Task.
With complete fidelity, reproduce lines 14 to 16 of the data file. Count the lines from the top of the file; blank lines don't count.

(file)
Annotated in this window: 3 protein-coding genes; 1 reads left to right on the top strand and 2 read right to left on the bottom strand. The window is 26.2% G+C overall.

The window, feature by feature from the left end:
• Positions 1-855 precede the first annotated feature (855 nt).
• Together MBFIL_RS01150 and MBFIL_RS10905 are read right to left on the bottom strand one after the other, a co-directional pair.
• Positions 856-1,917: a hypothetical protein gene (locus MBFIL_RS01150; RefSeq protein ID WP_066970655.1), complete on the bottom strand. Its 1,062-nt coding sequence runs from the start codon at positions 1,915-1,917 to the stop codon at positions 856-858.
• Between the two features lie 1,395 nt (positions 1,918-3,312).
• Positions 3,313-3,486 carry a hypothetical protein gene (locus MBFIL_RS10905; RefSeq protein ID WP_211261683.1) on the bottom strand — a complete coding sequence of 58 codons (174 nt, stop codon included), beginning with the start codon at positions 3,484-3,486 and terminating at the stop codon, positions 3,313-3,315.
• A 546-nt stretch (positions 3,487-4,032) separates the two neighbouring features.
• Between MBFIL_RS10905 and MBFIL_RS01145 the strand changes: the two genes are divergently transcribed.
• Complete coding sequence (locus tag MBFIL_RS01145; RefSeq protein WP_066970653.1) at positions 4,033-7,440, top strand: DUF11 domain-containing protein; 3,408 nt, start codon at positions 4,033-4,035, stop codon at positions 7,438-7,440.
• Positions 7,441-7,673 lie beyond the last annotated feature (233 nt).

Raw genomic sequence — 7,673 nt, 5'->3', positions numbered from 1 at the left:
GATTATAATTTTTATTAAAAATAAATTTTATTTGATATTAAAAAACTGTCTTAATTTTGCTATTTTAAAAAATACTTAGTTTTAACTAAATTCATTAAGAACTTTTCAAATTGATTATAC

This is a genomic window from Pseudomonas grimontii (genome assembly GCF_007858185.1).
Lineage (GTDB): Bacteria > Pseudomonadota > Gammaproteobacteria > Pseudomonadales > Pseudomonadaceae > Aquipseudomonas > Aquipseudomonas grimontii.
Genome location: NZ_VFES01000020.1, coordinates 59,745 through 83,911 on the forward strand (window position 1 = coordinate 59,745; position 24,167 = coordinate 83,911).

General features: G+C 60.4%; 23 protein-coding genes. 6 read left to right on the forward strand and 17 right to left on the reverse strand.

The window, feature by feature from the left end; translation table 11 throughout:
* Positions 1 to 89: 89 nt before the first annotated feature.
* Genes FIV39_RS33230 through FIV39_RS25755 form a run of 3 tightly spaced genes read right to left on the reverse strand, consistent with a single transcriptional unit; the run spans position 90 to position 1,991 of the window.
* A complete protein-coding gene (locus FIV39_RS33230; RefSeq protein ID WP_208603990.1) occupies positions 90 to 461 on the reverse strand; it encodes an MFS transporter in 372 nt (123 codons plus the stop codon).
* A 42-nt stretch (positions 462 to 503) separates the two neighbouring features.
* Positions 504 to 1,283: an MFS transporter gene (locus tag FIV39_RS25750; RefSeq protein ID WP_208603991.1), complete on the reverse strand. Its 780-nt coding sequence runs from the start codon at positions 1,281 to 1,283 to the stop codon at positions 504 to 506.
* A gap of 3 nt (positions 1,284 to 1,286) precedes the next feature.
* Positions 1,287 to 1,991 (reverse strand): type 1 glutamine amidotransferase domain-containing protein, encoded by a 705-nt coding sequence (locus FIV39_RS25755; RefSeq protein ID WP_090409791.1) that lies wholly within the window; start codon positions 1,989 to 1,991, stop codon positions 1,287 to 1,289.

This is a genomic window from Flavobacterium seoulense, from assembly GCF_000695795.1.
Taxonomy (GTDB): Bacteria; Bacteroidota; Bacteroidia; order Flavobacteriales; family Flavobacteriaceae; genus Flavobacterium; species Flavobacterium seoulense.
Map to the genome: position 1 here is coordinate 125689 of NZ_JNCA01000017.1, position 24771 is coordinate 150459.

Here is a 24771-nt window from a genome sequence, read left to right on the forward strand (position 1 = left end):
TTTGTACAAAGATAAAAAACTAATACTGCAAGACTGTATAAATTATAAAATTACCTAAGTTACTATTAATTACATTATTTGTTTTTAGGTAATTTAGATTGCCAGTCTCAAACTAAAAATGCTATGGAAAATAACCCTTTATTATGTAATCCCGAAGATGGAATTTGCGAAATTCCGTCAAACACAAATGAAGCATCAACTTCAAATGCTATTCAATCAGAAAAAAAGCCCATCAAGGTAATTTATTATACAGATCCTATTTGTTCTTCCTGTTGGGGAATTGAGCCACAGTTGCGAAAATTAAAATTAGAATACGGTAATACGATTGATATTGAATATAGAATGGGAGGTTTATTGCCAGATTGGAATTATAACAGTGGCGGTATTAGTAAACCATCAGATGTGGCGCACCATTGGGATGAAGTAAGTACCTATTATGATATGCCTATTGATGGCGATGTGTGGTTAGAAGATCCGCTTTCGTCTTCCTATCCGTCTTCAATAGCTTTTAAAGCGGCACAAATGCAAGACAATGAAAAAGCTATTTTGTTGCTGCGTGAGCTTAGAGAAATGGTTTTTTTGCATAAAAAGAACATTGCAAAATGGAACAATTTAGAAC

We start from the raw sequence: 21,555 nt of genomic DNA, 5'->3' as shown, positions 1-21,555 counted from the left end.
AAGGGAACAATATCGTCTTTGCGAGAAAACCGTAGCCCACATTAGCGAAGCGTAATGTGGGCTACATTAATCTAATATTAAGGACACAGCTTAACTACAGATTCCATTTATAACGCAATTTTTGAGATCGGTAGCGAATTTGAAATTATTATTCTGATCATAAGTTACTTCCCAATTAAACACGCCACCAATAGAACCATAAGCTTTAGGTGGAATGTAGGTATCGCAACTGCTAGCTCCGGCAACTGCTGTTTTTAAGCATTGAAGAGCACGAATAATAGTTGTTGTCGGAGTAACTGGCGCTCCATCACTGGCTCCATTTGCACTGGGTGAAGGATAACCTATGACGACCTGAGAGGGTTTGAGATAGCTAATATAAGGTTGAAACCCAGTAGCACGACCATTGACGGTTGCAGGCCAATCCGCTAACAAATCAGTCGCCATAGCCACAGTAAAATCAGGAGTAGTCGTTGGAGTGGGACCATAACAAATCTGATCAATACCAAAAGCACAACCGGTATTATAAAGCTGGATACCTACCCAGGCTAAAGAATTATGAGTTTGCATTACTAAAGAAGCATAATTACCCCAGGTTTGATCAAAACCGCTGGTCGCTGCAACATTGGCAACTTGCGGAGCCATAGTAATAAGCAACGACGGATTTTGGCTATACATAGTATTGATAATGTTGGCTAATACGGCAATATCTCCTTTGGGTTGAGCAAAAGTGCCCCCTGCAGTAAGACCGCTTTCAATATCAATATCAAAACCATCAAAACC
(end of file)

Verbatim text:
This is a genomic window from Pseudomonas grimontii (genome assembly GCF_007858185.1).
Lineage (GTDB): Bacteria > Pseudomonadota > Gammaproteobacteria > Pseudomonadales > Pseudomonadaceae > Aquipseudomonas > Aquipseudomonas grimontii.
Genome location: NZ_VFES01000020.1, coordinates 59,745 through 83,911 on the forward strand (window position 1 = coordinate 59,745; position 24,167 = coordinate 83,911).